Why ESPN is Wrong – Atlanta is Not a Bad Sports Town

I had the idea to write this post a while ago but I’ve been putting it off because not only is it a huge undertaking, it really gets my blood boiling.

I quit watching ESPN (aside from live sports games) years ago. I’d had enough of the ludicrous non-stories, the TMZ-quality reporting (not a compliment), the “embrace the debate” formatted shows, the obsession over certain sports personalities (Favre, Tebow, Brady, Rex Ryan, etc.), and finally, the ridiculous northeast bias.

Those of you on the west side of this country call it an east coast bias. I can assure you, however, there is no bias south of DC when it comes to the “Worldwide Leader.”

The latest example? The constant – and blatant – barrage against Atlanta sports fans.

Some background: I’m from Atlanta. I’ve lived here half my life. I’ve been to many many sporting events in this city. The only Atlanta teams I’m a fan of are the Braves and Georgia Tech. I’m a fan of rival teams such as the Tampa Bay Buccaneers and the Florida Gators.

Michael Wilbon thinks Atlanta should be stripped of its sports teams.

Yet when I see things like this article, or hear Michael Wilbon bang the table on PTI about how bad of a sports town Atlanta is (which he’s been saying for years), or see this video that the official ESPN twitter account pushed, my heart starts pumping and I black out with rage from the ridiculous false reporting and “creative editing” from A NATIONAL “NEWS” SOURCE!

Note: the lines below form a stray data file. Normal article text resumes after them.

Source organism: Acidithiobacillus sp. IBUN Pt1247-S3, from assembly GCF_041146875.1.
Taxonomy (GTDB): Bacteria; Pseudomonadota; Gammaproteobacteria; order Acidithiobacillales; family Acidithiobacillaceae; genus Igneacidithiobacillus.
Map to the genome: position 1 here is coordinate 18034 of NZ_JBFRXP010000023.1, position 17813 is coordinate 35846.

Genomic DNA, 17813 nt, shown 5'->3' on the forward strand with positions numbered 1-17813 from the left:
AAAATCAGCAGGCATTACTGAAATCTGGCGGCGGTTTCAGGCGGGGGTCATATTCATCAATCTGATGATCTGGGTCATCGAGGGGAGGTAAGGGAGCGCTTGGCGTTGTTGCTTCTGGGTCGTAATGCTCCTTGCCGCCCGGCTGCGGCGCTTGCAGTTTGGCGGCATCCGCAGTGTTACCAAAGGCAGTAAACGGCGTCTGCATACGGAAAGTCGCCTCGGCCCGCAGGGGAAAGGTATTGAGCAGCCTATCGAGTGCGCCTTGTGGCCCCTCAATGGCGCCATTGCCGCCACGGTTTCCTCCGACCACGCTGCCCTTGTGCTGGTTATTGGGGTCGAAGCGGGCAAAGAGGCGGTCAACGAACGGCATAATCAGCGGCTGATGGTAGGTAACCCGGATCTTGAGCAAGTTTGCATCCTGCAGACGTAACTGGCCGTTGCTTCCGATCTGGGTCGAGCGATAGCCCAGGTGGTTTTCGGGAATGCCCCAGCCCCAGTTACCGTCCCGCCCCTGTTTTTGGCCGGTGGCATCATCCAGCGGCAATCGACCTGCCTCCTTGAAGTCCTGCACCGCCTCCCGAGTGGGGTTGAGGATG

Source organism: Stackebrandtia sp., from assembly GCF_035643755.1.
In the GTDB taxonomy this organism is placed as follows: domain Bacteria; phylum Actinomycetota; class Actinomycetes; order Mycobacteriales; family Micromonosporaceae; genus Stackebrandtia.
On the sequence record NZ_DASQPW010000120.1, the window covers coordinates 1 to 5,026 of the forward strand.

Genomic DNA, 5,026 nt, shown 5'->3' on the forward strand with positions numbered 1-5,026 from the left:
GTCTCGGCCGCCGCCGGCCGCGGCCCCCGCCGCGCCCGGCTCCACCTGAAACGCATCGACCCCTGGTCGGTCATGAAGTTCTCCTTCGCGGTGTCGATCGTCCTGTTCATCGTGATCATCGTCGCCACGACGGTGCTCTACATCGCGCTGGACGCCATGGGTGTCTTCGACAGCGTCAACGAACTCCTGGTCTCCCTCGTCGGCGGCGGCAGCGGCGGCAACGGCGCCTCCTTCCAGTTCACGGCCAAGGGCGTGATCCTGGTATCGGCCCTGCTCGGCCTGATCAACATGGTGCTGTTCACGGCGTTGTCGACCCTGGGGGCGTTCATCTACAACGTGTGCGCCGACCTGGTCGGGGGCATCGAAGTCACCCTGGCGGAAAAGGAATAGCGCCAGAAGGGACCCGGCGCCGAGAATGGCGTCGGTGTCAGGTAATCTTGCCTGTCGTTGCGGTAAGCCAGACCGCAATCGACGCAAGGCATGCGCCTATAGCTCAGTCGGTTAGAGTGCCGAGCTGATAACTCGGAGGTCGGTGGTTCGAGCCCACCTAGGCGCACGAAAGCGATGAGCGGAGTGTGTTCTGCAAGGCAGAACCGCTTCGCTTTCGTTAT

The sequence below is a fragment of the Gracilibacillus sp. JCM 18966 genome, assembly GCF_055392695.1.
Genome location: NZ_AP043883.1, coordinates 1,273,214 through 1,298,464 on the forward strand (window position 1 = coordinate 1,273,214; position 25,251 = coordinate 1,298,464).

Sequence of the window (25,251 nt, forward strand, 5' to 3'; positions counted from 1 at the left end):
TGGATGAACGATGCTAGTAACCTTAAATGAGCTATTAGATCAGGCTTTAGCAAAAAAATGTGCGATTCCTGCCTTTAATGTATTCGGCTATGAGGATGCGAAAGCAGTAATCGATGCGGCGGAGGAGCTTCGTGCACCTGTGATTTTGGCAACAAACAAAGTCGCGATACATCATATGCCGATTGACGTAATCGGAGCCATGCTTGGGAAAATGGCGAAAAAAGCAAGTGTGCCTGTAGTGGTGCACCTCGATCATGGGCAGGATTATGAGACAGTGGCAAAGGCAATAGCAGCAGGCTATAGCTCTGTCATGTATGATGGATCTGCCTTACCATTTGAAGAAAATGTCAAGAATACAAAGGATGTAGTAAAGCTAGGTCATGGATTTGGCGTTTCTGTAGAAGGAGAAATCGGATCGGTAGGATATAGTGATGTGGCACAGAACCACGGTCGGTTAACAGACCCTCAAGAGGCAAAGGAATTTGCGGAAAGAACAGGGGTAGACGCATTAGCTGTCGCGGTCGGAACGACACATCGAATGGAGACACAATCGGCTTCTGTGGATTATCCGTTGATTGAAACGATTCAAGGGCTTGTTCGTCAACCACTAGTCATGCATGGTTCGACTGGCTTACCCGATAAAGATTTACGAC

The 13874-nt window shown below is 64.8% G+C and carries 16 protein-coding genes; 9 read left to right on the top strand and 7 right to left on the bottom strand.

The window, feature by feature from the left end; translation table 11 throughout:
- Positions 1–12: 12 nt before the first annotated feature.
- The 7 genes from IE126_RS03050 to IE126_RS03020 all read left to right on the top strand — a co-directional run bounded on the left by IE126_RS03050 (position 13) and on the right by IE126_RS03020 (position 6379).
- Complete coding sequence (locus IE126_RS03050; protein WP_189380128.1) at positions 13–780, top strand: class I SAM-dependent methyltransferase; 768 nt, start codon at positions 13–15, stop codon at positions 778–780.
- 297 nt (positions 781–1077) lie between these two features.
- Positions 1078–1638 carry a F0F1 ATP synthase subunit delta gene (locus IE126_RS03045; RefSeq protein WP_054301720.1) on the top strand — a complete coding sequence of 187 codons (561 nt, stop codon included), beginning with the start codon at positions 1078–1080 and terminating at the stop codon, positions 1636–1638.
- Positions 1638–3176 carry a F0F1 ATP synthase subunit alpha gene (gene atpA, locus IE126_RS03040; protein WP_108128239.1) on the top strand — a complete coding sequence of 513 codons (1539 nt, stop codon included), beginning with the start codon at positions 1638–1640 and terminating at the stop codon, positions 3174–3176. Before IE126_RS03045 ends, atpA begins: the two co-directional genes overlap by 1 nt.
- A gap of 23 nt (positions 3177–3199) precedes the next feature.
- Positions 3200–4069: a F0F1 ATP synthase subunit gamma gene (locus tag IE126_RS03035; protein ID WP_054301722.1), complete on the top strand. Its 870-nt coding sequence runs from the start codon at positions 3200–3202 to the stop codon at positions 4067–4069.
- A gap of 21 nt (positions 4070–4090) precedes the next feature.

I’m a video producer. I can go (and have gone) on a huge rant on how one can be tricked by basically any and every video you see on TV and online…and even in the movie theatre with documentaries. I can give examples of “trusted news sources” manipulating interviews. I can mention how a professor in one of my film classes told me to redo a documentary treatment because I’m supposed to “take a side.” I can talk about how even segments like Jaywalking and Jimmy Kimmel’s Lie Witness News can be/are cut in a way to make people sound dumber…but that’s not what this post is about.